Format

Send to

Choose Destination
See comment in PubMed Commons below
Mol Oncol. 2014 Mar;8(2):351-65. doi: 10.1016/j.molonc.2013.11.009. Epub 2013 Dec 18.

Establishment of a human 3D lung cancer model based on a biological tissue matrix combined with a Boolean in silico model.

Author information

1
Department of Tissue Engineering and Regenerative Medicine, University Hospital of Wuerzburg, Roentgenring 11, 97070 Wuerzburg, Germany.
2
Department of Bioinformatics, University Wuerzburg, Am Hubland/Biozentrum, 97074 Wuerzburg, Germany.
3
Department of Cardiothoracic Surgery, University Hospital of Wuerzburg, Oberduerrbacher Str. 6, 97080 Wuerzburg, Germany.
4
Department of Bioinformatics, University Wuerzburg, Am Hubland/Biozentrum, 97074 Wuerzburg, Germany. Electronic address: dandekar@biozentrum.uni-wuerzburg.de.
5
Department of Tissue Engineering and Regenerative Medicine, University Hospital of Wuerzburg, Roentgenring 11, 97070 Wuerzburg, Germany. Electronic address: gudrun.dandekar@uni-wuerzburg.de.

Abstract

For the development of new treatment strategies against cancer, understanding signaling networks and their changes upon drug response is a promising approach to identify new drug targets and biomarker profiles. Pre-requisites are tumor models with multiple read-out options that accurately reflect the clinical situation. Tissue engineering technologies offer the integration of components of the tumor microenvironment which are known to impair drug response of cancer cells. We established three-dimensional (3D) lung carcinoma models on a decellularized tissue matrix, providing a complex microenvironment for cell growth. For model generation, we used two cell lines with (HCC827) or without (A549) an activating mutation of the epidermal growth factor receptor (EGFR), exhibiting different sensitivities to the EGFR inhibitor gefitinib. EGFR activation in HCC827 was inhibited by gefitinib, resulting in a significant reduction of proliferation (Ki-67 proliferation index) and in the induction of apoptosis (TUNEL staining, M30-ELISA). No significant effect was observed in conventional cell culture. Results from the 3D model correlated with the results of an in silico model that integrates the EGFR signaling network according to clinical data. The application of TGFβ1 induced tumor cell invasion, accompanied by epithelial-mesenchymal transition (EMT) both in vitro and in silico. This was confirmed in the 3D model by acquisition of mesenchymal cell morphology and modified expression of fibronectin, E-cadherin, β-catenin and mucin-1. Quantitative read-outs for proliferation, apoptosis and invasion were established in the complex 3D tumor model. The combined in vitro and in silico model represents a powerful tool for systems analysis.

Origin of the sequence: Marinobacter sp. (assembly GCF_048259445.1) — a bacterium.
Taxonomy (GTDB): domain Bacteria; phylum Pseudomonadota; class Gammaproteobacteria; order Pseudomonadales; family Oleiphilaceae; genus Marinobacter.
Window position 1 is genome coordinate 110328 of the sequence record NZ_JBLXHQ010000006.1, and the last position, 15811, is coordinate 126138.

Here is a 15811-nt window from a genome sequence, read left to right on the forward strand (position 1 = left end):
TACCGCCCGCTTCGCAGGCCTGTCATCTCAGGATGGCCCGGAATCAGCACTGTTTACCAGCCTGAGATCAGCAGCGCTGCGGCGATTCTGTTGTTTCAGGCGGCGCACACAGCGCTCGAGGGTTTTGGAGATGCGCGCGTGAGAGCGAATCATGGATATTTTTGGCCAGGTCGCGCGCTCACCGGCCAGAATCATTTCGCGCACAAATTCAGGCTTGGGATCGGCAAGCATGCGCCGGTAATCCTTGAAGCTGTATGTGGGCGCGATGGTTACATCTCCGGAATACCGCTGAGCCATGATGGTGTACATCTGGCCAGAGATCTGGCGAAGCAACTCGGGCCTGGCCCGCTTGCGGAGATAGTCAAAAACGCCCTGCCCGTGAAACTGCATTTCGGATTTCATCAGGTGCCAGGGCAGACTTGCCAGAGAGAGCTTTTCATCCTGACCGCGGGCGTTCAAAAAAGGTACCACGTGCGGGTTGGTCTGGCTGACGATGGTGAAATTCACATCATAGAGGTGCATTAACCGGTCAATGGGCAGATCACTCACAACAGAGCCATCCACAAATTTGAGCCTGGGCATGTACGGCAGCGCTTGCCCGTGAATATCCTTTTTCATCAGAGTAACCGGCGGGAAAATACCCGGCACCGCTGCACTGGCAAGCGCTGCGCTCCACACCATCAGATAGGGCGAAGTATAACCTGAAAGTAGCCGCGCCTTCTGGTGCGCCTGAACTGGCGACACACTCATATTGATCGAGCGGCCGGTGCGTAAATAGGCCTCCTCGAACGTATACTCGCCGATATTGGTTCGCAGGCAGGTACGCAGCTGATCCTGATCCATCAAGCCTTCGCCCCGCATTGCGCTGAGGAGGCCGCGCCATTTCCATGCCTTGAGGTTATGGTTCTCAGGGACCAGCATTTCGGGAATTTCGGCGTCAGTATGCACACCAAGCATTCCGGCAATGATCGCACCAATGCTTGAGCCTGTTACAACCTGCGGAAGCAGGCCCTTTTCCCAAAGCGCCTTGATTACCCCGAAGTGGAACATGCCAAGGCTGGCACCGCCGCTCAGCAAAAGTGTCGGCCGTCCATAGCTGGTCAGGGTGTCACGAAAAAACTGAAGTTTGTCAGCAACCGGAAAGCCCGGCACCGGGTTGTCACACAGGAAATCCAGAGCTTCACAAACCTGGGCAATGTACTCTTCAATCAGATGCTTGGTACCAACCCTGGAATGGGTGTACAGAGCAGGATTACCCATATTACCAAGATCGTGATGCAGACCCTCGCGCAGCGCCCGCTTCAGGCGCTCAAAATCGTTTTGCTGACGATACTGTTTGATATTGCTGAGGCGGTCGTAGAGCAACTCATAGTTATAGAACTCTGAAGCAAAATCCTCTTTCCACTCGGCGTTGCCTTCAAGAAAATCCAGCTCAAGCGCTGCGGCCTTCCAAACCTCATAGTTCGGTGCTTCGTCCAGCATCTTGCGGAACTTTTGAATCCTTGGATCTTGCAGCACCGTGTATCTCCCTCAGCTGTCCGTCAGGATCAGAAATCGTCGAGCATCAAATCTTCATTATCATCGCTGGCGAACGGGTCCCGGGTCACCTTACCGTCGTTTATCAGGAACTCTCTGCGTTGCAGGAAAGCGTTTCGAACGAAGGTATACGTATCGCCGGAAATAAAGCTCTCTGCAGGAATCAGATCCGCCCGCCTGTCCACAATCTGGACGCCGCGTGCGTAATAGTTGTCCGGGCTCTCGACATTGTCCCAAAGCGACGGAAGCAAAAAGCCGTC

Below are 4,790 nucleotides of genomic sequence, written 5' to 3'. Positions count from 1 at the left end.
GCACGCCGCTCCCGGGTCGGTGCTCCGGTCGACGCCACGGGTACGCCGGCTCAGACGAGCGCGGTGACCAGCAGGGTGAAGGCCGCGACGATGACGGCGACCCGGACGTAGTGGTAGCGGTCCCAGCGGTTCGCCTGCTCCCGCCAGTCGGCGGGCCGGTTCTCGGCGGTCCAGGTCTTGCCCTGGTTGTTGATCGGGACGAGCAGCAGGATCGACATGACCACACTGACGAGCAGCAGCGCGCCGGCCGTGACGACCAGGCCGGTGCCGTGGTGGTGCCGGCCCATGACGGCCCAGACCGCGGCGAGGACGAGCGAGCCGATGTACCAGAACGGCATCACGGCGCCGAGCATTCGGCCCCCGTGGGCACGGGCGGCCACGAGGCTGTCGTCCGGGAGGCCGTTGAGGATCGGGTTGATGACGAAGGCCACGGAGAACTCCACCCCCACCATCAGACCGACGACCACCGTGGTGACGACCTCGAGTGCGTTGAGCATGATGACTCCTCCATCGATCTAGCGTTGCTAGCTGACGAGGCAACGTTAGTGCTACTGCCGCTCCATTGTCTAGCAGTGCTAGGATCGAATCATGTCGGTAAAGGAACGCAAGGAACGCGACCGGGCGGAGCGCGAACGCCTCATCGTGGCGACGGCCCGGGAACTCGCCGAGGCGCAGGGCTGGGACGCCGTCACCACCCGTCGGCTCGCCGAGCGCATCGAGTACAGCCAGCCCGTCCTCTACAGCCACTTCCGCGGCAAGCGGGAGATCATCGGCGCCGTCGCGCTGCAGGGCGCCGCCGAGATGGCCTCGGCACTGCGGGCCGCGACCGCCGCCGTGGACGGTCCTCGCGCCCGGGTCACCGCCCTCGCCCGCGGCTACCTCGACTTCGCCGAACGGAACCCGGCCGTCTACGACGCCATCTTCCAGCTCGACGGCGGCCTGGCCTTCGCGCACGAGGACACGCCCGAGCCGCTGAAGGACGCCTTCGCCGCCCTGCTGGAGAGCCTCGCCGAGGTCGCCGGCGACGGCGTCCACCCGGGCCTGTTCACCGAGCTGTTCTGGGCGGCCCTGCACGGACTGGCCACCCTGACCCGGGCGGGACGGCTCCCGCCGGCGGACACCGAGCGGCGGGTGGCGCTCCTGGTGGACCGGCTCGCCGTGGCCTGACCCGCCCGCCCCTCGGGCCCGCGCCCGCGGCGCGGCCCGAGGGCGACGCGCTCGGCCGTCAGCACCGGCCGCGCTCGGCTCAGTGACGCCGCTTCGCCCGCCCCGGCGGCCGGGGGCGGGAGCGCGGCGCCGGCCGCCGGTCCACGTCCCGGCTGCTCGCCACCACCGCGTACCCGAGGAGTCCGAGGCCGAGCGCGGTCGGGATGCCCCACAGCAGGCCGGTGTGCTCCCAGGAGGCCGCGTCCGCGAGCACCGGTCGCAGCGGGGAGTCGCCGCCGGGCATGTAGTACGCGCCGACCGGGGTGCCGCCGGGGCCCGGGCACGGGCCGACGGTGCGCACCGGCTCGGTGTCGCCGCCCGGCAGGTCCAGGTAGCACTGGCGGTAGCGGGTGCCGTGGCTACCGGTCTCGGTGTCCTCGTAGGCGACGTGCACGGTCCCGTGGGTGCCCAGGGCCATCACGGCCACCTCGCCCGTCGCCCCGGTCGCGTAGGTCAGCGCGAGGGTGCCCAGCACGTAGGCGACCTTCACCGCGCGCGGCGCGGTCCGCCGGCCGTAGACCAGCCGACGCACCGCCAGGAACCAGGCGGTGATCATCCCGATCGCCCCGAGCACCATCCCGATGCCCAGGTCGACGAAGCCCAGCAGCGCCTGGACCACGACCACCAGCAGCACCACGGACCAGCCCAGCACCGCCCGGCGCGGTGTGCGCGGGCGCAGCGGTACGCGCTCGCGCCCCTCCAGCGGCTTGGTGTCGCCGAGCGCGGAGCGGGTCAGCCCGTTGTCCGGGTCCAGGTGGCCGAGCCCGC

KEYWORDS:

3D tumor model; Boolean model; EMT; Invasion; Personalized medicine; Targeted therapy

PMID:
24388494
DOI:
10.1016/j.molonc.2013.11.009
[Indexed for MEDLINE]
Free full text
PubMed Commons home

PubMed Commons

0 comments
How to join PubMed Commons

    Supplemental Content

    Full text links

    Icon for Wiley
    Loading ...
    Support Center